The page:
Tuesday, September 14, 2010

New Translation Tuesday: Times of Transitions

Welcome to new translation Tuesday, everyone! This is Alan Hommerding, Senior Liturgy Publications Editor at WLP, guest blogging again for Jerry Galipeau.

About 14 years ago, I began to serve Chicago Sinai Congregation as music director for their overflow High Holy Day services (Rosh Hashana/Yom Kippur). We welcomed in the year 5771 last week! If you attended St. Cecilia’s Orchestra at NPM Detroit, you saw Sinai’s sanctuary in the video of the shofar player:
The services I’m involved with are held in Chicago’s Fourth Presbyterian Church, 


so it’s quite the ecumenical and interfaith experience. I do get to conduct some of Chicago’s finest singers and play one of the city’s best pipe organs. More importantly, I am exposed to a rich spiritual tradition and part of my own faith ancestry.

When I began at Sinai, it was right as they were in transition to a new translation of their prayer book. I learned about the issues they’d dealt with—preserving vs. updating prayers/gender-inclusive language/how much Hebrew to retain and utilize—which seemed to resonate with my own experience in Roman Catholicism. As you’d expect, some of the same “camps” had arisen there around these issues.

In about 14 minutes, after I post this, I am leaving for Milwaukee, where I will be playing an organ recital tomorrow on St. John cathedral’s noontime concert series (named “Best Free Music before Sundown” by Milwaukee Magazine). The organ: 

 “Years of Grace” is what I’m calling the program:

New Year Chorales from
The Little Organ Book         J. S. Bach
Help me praise God’s goodness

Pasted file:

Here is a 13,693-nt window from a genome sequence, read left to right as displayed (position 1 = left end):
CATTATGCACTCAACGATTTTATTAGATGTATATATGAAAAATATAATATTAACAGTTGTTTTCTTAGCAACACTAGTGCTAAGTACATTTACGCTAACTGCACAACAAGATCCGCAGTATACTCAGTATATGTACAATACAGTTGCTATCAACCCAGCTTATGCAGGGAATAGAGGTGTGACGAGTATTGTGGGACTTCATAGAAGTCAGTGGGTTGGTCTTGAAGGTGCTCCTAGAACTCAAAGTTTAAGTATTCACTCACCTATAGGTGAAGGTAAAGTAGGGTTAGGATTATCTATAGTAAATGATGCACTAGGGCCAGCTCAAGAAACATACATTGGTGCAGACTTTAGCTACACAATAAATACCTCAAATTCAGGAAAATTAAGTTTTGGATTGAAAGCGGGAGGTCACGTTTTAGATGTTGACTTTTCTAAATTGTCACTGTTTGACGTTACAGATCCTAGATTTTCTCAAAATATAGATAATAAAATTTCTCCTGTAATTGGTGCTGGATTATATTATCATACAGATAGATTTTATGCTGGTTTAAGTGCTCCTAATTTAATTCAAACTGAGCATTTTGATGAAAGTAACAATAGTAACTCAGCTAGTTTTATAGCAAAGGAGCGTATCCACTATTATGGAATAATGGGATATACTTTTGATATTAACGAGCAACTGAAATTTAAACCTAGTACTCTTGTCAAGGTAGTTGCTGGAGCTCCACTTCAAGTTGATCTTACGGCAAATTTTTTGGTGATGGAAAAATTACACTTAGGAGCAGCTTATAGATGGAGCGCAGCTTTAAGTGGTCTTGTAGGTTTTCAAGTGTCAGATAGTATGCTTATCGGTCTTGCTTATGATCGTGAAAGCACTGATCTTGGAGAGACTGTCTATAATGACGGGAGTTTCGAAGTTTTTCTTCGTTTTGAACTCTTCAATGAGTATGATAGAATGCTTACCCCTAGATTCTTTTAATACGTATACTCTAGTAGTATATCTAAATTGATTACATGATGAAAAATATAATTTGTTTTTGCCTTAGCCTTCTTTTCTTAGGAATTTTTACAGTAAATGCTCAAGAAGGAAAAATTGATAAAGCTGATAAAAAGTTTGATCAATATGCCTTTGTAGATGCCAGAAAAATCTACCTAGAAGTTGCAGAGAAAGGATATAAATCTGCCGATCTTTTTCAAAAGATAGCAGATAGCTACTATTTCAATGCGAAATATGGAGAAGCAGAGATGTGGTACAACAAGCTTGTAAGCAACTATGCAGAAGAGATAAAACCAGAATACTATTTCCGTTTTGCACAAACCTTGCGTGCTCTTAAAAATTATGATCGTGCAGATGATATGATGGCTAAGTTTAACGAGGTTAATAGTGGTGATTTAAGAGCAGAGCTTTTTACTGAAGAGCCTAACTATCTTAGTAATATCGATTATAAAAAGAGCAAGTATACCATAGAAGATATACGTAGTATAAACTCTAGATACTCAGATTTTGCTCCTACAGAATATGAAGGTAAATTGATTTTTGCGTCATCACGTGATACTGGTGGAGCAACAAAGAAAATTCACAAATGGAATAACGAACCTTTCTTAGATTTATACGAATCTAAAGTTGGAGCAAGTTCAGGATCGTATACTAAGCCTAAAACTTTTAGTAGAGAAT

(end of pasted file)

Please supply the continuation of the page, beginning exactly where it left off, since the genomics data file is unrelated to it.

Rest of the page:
The old year has passed away
In Thee is gladness

The Morning and the Evening         Leopold Mozart
February: The carnival
March: Adagio (Theme with variations)
May: Pastoral minuet
July: Scherzo
September: The hunt

Psalms without Words No. 3         Alan J. Hommerding
Psalm 65:11 “You Crown the Year with Goodness”
         (premiere performance)

(The ultra-left-brained might appreciate that the program’s longer version includes a liturgical year section, with pieces by 19th century composers. So the program also traverses, broadly speaking, four main eras of Western music.)

I’ll also be the accompanist for Tuesday evening’s presentation of WLP’s “Singing the Seasons” in Milwaukee, led by Mary Beth Kunde-Anderson.

Needless to say, years, seasons, and times of transition have been very much on my mind and in my prayer recently.

I’ve come to view this current time of the new translation as a time of movement and passage. These seasons and transitions are, after all, natural, inevitable, and necessary. In nature, for things to flower or bear fruit involves work and energy, patience, and—as with the grain of wheat in John 12:24—even some death. If you’ve spent time on a farm—even gardening—you know this cycle. The process is, to use the popular term, organic, and true of our mortal bodies as well.

The Church, too, is a Body. Organic, living, growing, and changing through seasons and transitions. We sometimes think it’s exempt from the things that our own bodies and all living things go through, but it’s not. If the new translation of the Mass is to bear fruit, it will involve work and energy, patience, and even surrendering to “death” of some things we currently know. But, confident in the Spirit, we know that a new season of life awaits.

Gotta sing. Gotta pray.

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